Column #331 The Dart League King

Monday, September 8, 2008
Column 331
The Dart League King

In the history of time, at least in the English language (I am including British-speak as English, to be kind) there have been less than 75 books written about darts. Of course there are several about the old Dodge Dart and poison dart frogs but they don’t count.

Among the real darts books only six are novels (London Fields by Martin Amis, published in 1989; Death at the Bar by Ngaio Marsh penned fifty years earlier in 1939; Balling the Jack by Frank Baldwin and Wilson’s Island by Stephen Blanchard, from 1997; In and Out by Mat Coward, from 2001; and Cupid’s Dart by David Nobbs, published just last year). While the later few are fun reads, from a literary standpoint only the first two by Amis and Marsh are quality.

Now there is a third.

The Dart League King (to be released by Tin House Publishing on October 1 and available by preorder here: here) is Keith Lee Morris’ third book. An associate professor of English and creative writing at Clemson University, Morris has also had several short stories published in the New England Review and Story Quarterly, among others. And, most important here, he knows darts – having played for years. He even once founded a league.

Anybody whose been around the sport of darts understands that success at the line has a whole lot more to do with focus and, as the British say, “bottle,” than technique. And anybody who takes the game seriously has at one time or another suffered the result of lost concentration. Over time most of us learn to manage the inconveniences of a juke box that suddenly starts blasting during mid-stroke, a pat on the back at the wrong time, a chalker who can’t stand still, a beer too many, or a pretty girl in halter top.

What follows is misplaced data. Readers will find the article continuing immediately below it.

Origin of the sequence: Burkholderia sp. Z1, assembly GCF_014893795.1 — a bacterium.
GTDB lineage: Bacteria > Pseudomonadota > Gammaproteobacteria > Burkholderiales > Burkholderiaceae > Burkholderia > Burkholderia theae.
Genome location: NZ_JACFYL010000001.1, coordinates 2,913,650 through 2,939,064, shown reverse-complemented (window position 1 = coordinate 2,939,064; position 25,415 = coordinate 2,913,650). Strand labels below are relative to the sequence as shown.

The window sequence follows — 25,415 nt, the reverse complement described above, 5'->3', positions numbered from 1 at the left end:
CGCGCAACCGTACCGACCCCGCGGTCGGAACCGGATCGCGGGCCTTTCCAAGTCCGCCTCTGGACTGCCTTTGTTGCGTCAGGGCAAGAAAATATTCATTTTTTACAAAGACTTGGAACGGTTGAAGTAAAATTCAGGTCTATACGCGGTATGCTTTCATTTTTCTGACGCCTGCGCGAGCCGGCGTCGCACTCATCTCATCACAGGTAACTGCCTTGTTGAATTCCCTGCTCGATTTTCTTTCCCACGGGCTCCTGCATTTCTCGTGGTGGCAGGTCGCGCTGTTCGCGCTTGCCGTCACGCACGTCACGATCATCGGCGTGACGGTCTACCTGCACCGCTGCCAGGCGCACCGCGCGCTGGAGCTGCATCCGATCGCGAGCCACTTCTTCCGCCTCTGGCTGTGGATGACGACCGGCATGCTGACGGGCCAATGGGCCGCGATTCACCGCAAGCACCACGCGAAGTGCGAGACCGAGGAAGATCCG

In the Dart League King such distractions are minor.

Russell Harmon is The Man in his small town Idaho dart league. His team, which he captains, is the 321 Club and they are about to face the Garnet Lake Monsters. The Monster’s captain and power is a former serious circuit player named Brice Habersham who owns a convenience store and gas station in the community. Harmon and Habersham are undefeated on the season and set to face each other on this final night for the league singles championship.

The 270-page story is set in the 321 Club and unfolds over a single night – and it’s a page-turner that took me just one night to complete. Vivid life flashbacks and the indelible impact they have on the hopes and dreams of the five main characters collide in a mano-a-mono thriller of a match between the two protagonists.

Harmon’s is unhappy in his job, doesn’t have a steady girl and is basically broke. What he does have is three consecutive league championships under his belt and this night he is competing for his fourth and, as he sees it, if he can not repeat the future holds little hope. Darts is Harmon’s life. It’s all he has. He’s stoked. He’s ready.

But there are distractions of the major league type.

Harmon is a coke freak who owes his dealer, Vince Thompson, a couple thousand bucks – and the Beretta-packing Thompson is on a quest to settle the score. One of Harmon’s teammates, Tristan Mackey, is involved in the death of a co-ed and shows up at the bar with Harmon’s ex-girlfriend, the short-skirted and amply endowed Kelly Ashton. Add to all of this Harmon’s shock when he learns that he is the father of Ashton’s young child and you’ll appreciate real distractions.

But there’s one more and I won’t spoil it here. Let me just say that Harmon’s nemesis, Habersham, has a secret and it threatens to destroy the already complicated and pretty much nowhere lives of several of the characters we find so endearing, despite plentiful cause to feel the opposite.

Let there be no doubt that Keith Lee Morris knows the game. His darts discussion is on the mark, although the knowledgeable reader will find reason to debate, as we always do, some of the strategic references.

But the real strength of this book is in the prose and one might only hope to be as adept at their craft as is Morris. While there is an ever-present darts thread, this is much more a tale about real people with real lives struggling, as the publisher puts it, “to find balance between accepting and controlling their destinies.”

Whatever your interest – be it darts, life or just a damn good read – The Dart League King is worth every penny of the $14.94 list price.

From the Field,

Dartoid

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Dartoid
Author of the column that since 1995 has been featured by Bull’s Eye News, the American Darts Organization’s (ADO) Double Eagle and numerous other darts publications and websites around the globe.
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